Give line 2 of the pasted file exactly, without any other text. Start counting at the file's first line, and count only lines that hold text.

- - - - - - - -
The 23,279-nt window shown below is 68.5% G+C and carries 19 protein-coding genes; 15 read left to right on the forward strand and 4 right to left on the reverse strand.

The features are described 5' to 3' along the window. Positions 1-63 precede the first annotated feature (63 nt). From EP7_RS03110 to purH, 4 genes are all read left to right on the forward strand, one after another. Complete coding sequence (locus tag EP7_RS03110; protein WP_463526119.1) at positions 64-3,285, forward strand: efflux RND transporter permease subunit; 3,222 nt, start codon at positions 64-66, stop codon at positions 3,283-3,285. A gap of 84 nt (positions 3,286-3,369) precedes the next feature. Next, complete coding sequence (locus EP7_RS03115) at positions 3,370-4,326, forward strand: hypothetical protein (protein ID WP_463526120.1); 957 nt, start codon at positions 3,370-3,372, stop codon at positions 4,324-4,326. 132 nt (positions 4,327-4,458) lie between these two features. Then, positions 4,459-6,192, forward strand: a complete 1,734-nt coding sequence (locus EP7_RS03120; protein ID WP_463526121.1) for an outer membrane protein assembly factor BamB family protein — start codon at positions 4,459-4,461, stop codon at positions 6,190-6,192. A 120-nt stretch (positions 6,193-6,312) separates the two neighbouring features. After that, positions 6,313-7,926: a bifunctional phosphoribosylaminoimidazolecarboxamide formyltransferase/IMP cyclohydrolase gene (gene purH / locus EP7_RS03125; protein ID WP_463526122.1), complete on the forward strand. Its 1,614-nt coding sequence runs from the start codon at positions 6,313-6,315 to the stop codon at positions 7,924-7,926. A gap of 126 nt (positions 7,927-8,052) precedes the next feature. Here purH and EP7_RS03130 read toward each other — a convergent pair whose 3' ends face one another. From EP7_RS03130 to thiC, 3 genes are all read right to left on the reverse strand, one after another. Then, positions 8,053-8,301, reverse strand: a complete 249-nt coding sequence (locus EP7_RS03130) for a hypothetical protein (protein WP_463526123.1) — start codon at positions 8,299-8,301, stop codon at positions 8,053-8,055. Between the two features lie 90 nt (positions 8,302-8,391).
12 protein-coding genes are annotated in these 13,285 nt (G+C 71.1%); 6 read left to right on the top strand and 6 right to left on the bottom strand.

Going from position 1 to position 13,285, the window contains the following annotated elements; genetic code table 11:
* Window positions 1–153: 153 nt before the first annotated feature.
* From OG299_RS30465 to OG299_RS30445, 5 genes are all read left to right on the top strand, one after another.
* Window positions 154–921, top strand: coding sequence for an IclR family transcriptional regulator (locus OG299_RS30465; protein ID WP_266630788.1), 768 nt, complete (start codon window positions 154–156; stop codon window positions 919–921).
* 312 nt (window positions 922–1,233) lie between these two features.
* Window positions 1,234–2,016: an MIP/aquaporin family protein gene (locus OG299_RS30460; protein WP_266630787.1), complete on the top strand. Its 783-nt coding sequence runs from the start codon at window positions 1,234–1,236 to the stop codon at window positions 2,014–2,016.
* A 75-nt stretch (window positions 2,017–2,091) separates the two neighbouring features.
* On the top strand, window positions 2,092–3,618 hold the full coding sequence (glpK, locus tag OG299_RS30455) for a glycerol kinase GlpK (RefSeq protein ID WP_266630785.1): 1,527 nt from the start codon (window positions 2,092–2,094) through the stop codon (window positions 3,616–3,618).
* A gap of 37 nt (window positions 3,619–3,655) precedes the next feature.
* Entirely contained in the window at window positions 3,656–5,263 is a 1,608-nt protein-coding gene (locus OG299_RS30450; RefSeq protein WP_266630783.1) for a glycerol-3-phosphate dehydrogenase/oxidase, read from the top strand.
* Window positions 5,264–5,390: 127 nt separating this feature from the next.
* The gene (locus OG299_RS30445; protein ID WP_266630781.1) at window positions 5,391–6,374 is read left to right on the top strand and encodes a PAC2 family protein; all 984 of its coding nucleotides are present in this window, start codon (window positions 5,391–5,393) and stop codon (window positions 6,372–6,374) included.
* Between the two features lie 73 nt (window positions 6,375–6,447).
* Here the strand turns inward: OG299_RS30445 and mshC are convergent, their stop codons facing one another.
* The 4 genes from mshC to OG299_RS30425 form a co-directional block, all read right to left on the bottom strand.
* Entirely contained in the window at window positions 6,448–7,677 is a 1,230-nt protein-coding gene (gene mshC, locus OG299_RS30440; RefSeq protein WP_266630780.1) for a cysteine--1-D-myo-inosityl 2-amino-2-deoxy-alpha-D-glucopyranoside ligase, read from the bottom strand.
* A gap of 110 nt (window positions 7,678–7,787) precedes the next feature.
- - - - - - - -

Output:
The features are described 5' to 3' along the window. Positions 1-63 precede the first annotated feature (63 nt). From EP7_RS03110 to purH, 4 genes are all read left to right on the forward strand, one after another. Complete coding sequence (locus tag EP7_RS03110; protein WP_463526119.1) at positions 64-3,285, forward strand: efflux RND transporter permease subunit; 3,222 nt, start codon at positions 64-66, stop codon at positions 3,283-3,285. A gap of 84 nt (positions 3,286-3,369) precedes the next feature. Next, complete coding sequence (locus EP7_RS03115) at positions 3,370-4,326, forward strand: hypothetical protein (protein ID WP_463526120.1); 957 nt, start codon at positions 3,370-3,372, stop codon at positions 4,324-4,326. 132 nt (positions 4,327-4,458) lie between these two features. Then, positions 4,459-6,192, forward strand: a complete 1,734-nt coding sequence (locus EP7_RS03120; protein ID WP_463526121.1) for an outer membrane protein assembly factor BamB family protein — start codon at positions 4,459-4,461, stop codon at positions 6,190-6,192. A 120-nt stretch (positions 6,193-6,312) separates the two neighbouring features. After that, positions 6,313-7,926: a bifunctional phosphoribosylaminoimidazolecarboxamide formyltransferase/IMP cyclohydrolase gene (gene purH / locus EP7_RS03125; protein ID WP_463526122.1), complete on the forward strand. Its 1,614-nt coding sequence runs from the start codon at positions 6,313-6,315 to the stop codon at positions 7,924-7,926. A gap of 126 nt (positions 7,927-8,052) precedes the next feature. Here purH and EP7_RS03130 read toward each other — a convergent pair whose 3' ends face one another. From EP7_RS03130 to thiC, 3 genes are all read right to left on the reverse strand, one after another. Then, positions 8,053-8,301, reverse strand: a complete 249-nt coding sequence (locus EP7_RS03130) for a hypothetical protein (protein WP_463526123.1) — start codon at positions 8,299-8,301, stop codon at positions 8,053-8,055. Between the two features lie 90 nt (positions 8,302-8,391).